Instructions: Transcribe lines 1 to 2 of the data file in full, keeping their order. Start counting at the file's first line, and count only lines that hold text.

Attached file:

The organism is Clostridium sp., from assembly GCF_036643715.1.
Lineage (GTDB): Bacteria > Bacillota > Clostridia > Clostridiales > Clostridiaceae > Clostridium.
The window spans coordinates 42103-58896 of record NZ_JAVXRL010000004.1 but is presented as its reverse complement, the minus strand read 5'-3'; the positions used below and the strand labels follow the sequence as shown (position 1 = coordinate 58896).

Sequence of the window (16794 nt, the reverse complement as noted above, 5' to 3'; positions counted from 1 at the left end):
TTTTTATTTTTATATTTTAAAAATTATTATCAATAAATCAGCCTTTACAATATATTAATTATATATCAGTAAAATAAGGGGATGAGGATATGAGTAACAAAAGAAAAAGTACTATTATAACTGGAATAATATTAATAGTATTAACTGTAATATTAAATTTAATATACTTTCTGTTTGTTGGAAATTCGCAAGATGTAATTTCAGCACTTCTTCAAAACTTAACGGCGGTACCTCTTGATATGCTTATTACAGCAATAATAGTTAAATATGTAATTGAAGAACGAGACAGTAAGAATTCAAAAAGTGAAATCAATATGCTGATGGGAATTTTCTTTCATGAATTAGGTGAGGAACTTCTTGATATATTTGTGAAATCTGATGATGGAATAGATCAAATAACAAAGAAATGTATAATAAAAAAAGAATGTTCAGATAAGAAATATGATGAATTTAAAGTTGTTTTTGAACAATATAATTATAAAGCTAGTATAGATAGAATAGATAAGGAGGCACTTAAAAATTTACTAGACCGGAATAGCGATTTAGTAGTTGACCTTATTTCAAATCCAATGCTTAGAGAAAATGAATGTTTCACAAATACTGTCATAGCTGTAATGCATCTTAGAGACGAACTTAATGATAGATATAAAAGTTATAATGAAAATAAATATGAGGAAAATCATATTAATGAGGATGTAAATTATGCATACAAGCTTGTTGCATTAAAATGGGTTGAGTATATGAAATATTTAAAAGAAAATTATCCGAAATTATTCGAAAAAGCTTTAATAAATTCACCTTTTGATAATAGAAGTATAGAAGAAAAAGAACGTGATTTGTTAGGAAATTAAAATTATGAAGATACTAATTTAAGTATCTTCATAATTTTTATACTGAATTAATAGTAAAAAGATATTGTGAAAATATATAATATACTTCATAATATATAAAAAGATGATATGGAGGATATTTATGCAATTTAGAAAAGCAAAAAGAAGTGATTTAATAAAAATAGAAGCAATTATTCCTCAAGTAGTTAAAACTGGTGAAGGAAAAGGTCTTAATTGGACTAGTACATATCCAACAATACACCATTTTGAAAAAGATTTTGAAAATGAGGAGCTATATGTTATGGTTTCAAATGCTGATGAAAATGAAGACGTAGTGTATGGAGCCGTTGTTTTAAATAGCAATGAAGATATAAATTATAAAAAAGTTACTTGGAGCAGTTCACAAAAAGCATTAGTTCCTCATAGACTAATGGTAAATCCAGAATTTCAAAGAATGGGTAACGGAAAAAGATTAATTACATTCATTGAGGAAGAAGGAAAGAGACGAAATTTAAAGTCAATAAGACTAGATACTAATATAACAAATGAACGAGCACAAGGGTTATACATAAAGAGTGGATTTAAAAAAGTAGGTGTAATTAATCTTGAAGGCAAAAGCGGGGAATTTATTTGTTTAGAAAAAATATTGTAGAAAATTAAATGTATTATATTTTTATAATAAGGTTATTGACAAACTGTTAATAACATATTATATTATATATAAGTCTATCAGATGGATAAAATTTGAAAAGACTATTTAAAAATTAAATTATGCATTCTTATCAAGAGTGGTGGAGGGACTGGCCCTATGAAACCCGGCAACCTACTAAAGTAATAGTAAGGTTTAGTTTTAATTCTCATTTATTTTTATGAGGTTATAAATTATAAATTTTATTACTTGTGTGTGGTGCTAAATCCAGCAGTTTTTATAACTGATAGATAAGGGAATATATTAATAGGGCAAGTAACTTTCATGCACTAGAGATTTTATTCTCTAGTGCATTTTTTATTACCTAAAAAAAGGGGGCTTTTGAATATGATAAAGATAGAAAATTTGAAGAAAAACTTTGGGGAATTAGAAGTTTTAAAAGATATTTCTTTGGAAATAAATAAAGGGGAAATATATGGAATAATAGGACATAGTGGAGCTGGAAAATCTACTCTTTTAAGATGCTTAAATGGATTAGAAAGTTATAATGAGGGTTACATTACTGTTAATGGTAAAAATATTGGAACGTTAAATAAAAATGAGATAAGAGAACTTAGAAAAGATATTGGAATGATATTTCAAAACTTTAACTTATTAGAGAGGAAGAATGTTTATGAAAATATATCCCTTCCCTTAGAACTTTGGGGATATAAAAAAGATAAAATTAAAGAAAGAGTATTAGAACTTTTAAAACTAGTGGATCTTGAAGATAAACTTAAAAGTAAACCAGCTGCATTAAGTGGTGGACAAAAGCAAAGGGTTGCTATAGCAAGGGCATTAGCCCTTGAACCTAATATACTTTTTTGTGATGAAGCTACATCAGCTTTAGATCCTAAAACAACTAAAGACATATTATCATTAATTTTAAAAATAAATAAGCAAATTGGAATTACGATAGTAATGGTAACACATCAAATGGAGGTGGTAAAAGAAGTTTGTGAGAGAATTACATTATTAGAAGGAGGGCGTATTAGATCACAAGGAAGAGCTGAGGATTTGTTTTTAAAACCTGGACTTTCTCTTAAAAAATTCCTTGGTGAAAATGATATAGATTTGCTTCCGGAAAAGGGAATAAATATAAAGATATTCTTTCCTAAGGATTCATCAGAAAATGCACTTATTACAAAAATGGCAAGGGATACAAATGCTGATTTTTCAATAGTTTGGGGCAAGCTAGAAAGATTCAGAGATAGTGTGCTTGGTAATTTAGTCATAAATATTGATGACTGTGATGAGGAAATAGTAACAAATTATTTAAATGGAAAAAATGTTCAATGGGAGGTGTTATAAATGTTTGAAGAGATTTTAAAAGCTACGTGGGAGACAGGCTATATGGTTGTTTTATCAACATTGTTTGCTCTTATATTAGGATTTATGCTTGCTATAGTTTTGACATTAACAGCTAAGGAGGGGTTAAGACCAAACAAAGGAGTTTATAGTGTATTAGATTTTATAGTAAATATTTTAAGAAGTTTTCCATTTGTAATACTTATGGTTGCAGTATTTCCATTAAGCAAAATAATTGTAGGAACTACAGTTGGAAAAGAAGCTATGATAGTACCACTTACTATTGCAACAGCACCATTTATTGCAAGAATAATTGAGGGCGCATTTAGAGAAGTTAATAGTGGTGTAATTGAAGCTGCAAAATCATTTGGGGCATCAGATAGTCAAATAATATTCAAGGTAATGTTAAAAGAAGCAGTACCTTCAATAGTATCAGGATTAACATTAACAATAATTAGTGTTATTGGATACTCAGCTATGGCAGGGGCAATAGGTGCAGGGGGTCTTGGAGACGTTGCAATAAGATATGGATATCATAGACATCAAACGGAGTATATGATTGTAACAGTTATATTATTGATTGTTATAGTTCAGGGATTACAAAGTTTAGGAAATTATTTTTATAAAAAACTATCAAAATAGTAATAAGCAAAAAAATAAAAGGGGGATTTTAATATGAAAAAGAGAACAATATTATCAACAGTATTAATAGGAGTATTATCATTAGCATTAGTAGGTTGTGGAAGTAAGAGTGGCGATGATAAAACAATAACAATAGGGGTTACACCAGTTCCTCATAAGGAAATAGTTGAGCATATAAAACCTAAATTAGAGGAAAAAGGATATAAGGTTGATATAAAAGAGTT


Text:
The organism is Clostridium sp., from assembly GCF_036643715.1.
Lineage (GTDB): Bacteria > Bacillota > Clostridia > Clostridiales > Clostridiaceae > Clostridium.